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Flooring Selection: Why First Cost Shouldn't Be Most Important


By Mackenna Moralez, assistant editor Flooring

Flooring can make or break a facility when it comes down to the budget. Long-term maintenance can make affordable material cost two to three times more over a period of time than a more expensive product with fewer maintenance requirements. There are several trends that are taking over flooring, but pricing still remains a concern for facility managers. 

“Unfortunately, clients are often more concerned about the upfront cost of materials because they are trying to work within a limited project budget,” says Amy Harrell, principal, JCJ Architecture. “In these cases we have found that material life cycle costs are even more important to show to your client. Even on a limited budget, we can use life cycle cost comparisons to guide a client to a material that both fits their budget and saves them money — and headaches—in the future. Products that differ by $0.25-0.50 per square foot on day one can be thousands of dollars different in one or two years. With today’s current labor shortages, this exercise has become even more important to our clients. Showing a client that they would need fewer staff members to maintain a product is critical right now, when employees are hard to find and maintain.” 

Choosing the cheaper option can also put employees at risk. Inappropriate flooring material choices are the leading causes of slips, trips and falls, making it one of the leading causes of claims in commercial spaces, Harrel explains. These claims can be reduced by paying attention to both the coefficient of friction rating and the transition between flooring materials. Most commercial rating flooring will have at least a .42 DCOF, however, many high traffic areas are now considering .6 DCOF to better maintain safety.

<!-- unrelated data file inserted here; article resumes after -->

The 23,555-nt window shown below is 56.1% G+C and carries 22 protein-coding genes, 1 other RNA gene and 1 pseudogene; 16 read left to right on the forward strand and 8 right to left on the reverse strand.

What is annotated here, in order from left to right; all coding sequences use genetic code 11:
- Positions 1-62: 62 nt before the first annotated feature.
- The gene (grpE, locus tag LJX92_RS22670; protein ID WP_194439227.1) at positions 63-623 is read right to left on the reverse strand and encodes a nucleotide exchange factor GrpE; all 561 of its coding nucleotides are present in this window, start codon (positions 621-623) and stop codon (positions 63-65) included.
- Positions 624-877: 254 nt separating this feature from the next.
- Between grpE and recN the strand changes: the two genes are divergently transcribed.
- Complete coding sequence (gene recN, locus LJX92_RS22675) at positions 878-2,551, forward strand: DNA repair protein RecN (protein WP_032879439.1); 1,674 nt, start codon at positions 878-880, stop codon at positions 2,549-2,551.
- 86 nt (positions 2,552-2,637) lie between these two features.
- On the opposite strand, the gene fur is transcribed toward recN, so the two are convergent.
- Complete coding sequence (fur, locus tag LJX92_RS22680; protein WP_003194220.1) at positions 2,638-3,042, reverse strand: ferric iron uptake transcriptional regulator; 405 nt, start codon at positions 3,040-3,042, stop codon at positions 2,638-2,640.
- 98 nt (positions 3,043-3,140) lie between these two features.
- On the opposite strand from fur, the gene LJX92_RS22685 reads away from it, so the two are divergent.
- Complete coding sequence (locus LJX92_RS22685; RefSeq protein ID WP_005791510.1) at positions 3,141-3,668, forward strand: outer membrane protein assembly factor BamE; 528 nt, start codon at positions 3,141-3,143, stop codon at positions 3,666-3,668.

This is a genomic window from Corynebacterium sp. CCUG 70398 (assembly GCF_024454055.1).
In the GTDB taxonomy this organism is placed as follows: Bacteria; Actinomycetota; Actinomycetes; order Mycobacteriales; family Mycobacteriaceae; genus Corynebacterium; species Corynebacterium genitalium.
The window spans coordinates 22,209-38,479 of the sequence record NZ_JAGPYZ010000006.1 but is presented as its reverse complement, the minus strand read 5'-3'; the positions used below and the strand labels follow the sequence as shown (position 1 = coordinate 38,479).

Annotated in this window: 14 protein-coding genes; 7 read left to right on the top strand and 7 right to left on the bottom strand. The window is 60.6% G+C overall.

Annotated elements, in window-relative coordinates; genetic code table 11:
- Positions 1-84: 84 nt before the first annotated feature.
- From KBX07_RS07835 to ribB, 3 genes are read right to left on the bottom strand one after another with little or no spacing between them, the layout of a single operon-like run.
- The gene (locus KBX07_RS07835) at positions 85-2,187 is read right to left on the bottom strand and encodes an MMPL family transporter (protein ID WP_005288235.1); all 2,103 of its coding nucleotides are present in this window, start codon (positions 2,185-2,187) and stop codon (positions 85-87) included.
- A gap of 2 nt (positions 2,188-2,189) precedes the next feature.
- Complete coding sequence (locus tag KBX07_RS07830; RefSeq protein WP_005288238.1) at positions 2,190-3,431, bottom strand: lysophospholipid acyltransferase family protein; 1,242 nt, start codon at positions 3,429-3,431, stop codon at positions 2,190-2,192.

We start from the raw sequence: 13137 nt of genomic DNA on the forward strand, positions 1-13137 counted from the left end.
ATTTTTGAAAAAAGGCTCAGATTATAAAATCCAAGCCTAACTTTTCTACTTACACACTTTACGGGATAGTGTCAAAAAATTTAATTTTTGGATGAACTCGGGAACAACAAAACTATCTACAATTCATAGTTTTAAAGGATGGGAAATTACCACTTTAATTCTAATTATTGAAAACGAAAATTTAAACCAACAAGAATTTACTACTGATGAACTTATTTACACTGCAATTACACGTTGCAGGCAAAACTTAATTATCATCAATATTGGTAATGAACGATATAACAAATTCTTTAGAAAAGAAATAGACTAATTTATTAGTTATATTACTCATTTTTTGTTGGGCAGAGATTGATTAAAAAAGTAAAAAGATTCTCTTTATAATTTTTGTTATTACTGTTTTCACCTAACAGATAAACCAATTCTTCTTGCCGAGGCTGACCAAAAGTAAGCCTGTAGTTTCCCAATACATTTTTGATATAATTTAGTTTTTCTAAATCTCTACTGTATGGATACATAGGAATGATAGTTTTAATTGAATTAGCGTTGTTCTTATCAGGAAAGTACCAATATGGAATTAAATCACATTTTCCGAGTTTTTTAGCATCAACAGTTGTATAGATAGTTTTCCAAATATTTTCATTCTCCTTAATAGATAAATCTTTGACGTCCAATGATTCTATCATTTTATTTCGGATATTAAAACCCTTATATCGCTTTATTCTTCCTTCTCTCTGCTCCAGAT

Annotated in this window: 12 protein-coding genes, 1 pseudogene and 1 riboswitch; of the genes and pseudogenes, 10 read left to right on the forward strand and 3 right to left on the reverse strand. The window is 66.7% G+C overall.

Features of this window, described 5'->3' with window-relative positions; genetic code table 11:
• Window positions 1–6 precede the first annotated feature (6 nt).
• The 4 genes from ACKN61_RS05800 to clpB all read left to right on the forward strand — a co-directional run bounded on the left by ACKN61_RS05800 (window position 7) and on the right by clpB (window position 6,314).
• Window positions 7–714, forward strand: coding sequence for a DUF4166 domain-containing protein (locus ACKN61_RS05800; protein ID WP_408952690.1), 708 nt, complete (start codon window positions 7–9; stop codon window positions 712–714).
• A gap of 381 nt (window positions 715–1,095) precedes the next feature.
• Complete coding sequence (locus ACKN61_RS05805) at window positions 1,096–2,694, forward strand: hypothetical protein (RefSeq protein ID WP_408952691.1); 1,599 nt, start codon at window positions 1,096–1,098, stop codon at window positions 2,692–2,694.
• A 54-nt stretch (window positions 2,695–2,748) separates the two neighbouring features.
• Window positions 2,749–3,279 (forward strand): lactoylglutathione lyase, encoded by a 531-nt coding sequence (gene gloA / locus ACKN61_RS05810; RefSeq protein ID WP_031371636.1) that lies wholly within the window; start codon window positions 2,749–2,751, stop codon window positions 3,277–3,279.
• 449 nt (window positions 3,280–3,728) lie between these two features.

“Transitions between flooring materials need to be less than a quarter inch in rise to meet ADA standards in commercial spaces,” says Harrel. “Often, this is only closely considered in areas where the public will be. It is critical to maintain this standard for back-of-house transitions as well, not only for ADA compliance but for employee safety. Transitions that are too high are trip hazards for employees and also make it hard to roll carts or equipment over them, which can also lead to employee injuries. By simply paying attention to the height and style of transitions throughout a facility, risks are reduced for all users of the space, whether employees or patrons.” 

Still, flooring trends for one facility may not be the right for the next one. The tile industry is seeing more introductions of new shapes and larger sizes. Just five years ago, 12x24 tile was the most common format, but now they have increased to 24x24 and 24x48.  

“As tile sizes increase, it is critical for designers and contractors to remember the importance of proper floor preparation. These larger sizes offer greater creativity options in flooring patterns but they are susceptible to cracking if the subfloor is not level and sound,” says Harrel. 

Meanwhile, Luxury Vinyl Tile (LVT) is also on the upswing because of advances in printing technologies make the materials look more realistic. In addition, 5mm LVT tile offerings are also increasing as they offer enhanced acoustical properties and transition more evenly to carpets and other adjacent materials. However, this leads to more competitive pricing. 

“With more and more LVT to choose from it is important for designers and facility managers to pay attention to the wear layer,” says Harrel. “With wear layers ranging from six mil. to 20 mil., you need to pay attention. The higher the wear layer, the more durable and less scratch resistant the tile will be. Even $0.05-0.10 more per square foot can get you a much more durable wear layer, which will drastically prolong the life and appearance of your LVT.” 

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